Dec 19, 2019

Board Member Spotlight: Council Member Rebecca Noecker

Tell us about your background and why you care about expanding housing opportunities.

I grew up in a family and a faith tradition that taught me the principle of tikkun olam  – that the world is broken and that it’s our job to fix it. My early work experiences as a teacher and non-profit program manager in Baton Rouge, India and Uganda all showed me different faces of inequality and the powerful role of government and the nonprofit sector in building a more just society. I have always been lucky enough to have a home and the security and stability that come along with it – and I want that for everyone in our community.

Why were you interested in serving on the Family Housing Fund board?

I want to be part of organizations that are doing meaningful work to address both the current symptoms and the fundamental roots of our housing inequity. I admire the Family Housing Fund’s thoughtful, strategic approach to this daunting problem and the way we keep one eye on the present—providing critical funding to meet immediate needs—while also building for the future, introducing the region to new ideas, piloting new programs and evaluating their outcomes. I also appreciate the organization’s experienced and engaged board. We have thought-provoking discussions at every meeting and everyone is clearly invested in the organization’s mission and its success.

What housing aspirations do you have for the region?

I want every Minnesota resident to be able to live in any city she chooses, regardless of her income. That means cities need to make physical and legal room for a variety of housing types including tiny homes, ADUs, and modular construction. I also want our region to start seeing housing as a regional issue, just like water and transit. Affordable housing goals for each city shouldn’t be words on a page – they should be real and incentivized – and each city should be expected to meet its share of our region’s needs for homeless shelters and supportive housing.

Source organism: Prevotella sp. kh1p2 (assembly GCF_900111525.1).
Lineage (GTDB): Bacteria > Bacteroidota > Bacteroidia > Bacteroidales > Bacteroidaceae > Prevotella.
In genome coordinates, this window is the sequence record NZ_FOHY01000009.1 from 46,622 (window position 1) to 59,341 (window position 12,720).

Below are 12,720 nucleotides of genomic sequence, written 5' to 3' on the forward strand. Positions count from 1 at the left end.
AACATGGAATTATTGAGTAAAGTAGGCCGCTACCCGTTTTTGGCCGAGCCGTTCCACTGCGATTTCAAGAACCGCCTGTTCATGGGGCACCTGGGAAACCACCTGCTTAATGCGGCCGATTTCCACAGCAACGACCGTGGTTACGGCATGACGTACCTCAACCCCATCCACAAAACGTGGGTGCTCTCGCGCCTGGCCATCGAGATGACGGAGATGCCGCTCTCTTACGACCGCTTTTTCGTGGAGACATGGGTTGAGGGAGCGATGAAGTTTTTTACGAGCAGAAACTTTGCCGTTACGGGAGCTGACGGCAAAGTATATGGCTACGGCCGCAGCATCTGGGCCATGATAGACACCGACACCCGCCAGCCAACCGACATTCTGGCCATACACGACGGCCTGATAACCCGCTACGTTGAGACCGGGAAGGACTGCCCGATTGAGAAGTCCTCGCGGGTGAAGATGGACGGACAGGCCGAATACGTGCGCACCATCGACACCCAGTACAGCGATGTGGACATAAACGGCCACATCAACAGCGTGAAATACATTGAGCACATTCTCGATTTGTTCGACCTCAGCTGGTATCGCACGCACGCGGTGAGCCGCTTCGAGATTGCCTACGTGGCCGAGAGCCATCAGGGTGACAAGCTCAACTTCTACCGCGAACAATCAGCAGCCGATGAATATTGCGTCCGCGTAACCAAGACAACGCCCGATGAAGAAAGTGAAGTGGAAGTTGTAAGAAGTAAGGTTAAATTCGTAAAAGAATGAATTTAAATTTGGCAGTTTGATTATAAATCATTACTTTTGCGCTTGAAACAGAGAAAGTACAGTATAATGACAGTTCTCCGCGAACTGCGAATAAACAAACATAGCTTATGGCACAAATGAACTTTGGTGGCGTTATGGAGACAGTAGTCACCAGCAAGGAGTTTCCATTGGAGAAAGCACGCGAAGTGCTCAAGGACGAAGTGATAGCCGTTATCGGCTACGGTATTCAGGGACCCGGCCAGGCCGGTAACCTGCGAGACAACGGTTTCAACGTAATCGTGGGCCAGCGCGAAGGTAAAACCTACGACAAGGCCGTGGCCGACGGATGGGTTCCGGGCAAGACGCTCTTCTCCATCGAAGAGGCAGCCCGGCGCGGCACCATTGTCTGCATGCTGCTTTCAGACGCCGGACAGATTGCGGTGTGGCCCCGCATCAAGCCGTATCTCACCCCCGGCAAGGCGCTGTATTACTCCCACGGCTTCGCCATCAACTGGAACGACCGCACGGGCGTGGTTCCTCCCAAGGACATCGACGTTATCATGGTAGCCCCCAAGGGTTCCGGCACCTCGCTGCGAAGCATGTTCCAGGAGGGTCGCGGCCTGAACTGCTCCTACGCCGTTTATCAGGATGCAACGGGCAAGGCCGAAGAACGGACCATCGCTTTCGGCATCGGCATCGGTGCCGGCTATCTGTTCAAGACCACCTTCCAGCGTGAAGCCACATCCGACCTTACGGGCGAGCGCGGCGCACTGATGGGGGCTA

What is one area where you think people generally fail to think big enough – and what is your vision for change?

Too many people are unaware of their own power to make change. At some point in my high school career, I had what I now refer to as a “Matrix moment”. I realized, just like Neo after he takes the red pill, that the world around us is just a construct, that nothing is there by default, that human decisions are responsible for every part of the physical and moral environment we occupy – and that, as a result, human action can change everything about the world. That vision was immensely empowering for me and it drives the way I ask questions and approach new problems. Unfortunately, many people, even in positions of power, take too much of their context for granted and fail to question the basic structures they’re expected to operate within, the norms and rituals of their respective institutions, the way things have always been – so they limit their own capacity to make more than superficial change. My vision for change is that more people take the red pill!

What do you do for fun?

I love reading, biking, doing LEGOs with my two boys (Whitman, age 6, and Fitzgerald, age 5), watching the best that Netflix and Hulu have to offer with my husband, and going out with friends.

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